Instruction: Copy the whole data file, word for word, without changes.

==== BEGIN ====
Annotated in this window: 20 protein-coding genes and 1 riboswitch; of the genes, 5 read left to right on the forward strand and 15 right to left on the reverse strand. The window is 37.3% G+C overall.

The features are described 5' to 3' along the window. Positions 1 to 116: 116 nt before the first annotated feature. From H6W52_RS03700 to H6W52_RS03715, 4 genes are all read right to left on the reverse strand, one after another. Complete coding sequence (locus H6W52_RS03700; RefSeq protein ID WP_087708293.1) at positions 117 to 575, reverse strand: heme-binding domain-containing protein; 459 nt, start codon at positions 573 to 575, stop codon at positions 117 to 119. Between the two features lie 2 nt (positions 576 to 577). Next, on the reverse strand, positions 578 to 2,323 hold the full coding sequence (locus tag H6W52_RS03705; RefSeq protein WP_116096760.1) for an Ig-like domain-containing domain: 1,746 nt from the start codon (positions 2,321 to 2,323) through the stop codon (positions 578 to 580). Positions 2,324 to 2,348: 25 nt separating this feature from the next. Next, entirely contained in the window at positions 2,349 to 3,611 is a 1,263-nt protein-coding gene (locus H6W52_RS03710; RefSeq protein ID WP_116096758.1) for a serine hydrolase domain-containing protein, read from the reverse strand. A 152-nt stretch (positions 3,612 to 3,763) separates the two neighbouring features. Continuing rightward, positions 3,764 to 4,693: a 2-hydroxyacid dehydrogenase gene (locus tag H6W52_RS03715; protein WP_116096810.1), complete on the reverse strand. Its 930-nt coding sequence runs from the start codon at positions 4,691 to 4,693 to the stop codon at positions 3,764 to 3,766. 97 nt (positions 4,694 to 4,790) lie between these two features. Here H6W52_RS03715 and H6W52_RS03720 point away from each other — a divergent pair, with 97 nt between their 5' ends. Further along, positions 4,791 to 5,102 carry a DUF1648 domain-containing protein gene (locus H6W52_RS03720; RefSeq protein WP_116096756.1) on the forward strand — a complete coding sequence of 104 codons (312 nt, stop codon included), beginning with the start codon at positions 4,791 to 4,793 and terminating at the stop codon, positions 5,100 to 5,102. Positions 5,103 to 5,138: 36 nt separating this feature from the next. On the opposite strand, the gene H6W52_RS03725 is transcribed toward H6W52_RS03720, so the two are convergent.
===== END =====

Annotated in this window: 20 protein-coding genes and 1 riboswitch; of the genes, 5 read left to right on the forward strand and 15 right to left on the reverse strand. The window is 37.3% G+C overall.

The features are described 5' to 3' along the window. Positions 1 to 116: 116 nt before the first annotated feature. From H6W52_RS03700 to H6W52_RS03715, 4 genes are all read right to left on the reverse strand, one after another. Complete coding sequence (locus H6W52_RS03700; RefSeq protein ID WP_087708293.1) at positions 117 to 575, reverse strand: heme-binding domain-containing protein; 459 nt, start codon at positions 573 to 575, stop codon at positions 117 to 119. Between the two features lie 2 nt (positions 576 to 577). Next, on the reverse strand, positions 578 to 2,323 hold the full coding sequence (locus tag H6W52_RS03705; RefSeq protein WP_116096760.1) for an Ig-like domain-containing domain: 1,746 nt from the start codon (positions 2,321 to 2,323) through the stop codon (positions 578 to 580). Positions 2,324 to 2,348: 25 nt separating this feature from the next. Next, entirely contained in the window at positions 2,349 to 3,611 is a 1,263-nt protein-coding gene (locus H6W52_RS03710; RefSeq protein ID WP_116096758.1) for a serine hydrolase domain-containing protein, read from the reverse strand. A 152-nt stretch (positions 3,612 to 3,763) separates the two neighbouring features. Continuing rightward, positions 3,764 to 4,693: a 2-hydroxyacid dehydrogenase gene (locus tag H6W52_RS03715; protein WP_116096810.1), complete on the reverse strand. Its 930-nt coding sequence runs from the start codon at positions 4,691 to 4,693 to the stop codon at positions 3,764 to 3,766. 97 nt (positions 4,694 to 4,790) lie between these two features. Here H6W52_RS03715 and H6W52_RS03720 point away from each other — a divergent pair, with 97 nt between their 5' ends. Further along, positions 4,791 to 5,102 carry a DUF1648 domain-containing protein gene (locus H6W52_RS03720; RefSeq protein WP_116096756.1) on the forward strand — a complete coding sequence of 104 codons (312 nt, stop codon included), beginning with the start codon at positions 4,791 to 4,793 and terminating at the stop codon, positions 5,100 to 5,102. Positions 5,103 to 5,138: 36 nt separating this feature from the next. On the opposite strand, the gene H6W52_RS03725 is transcribed toward H6W52_RS03720, so the two are convergent.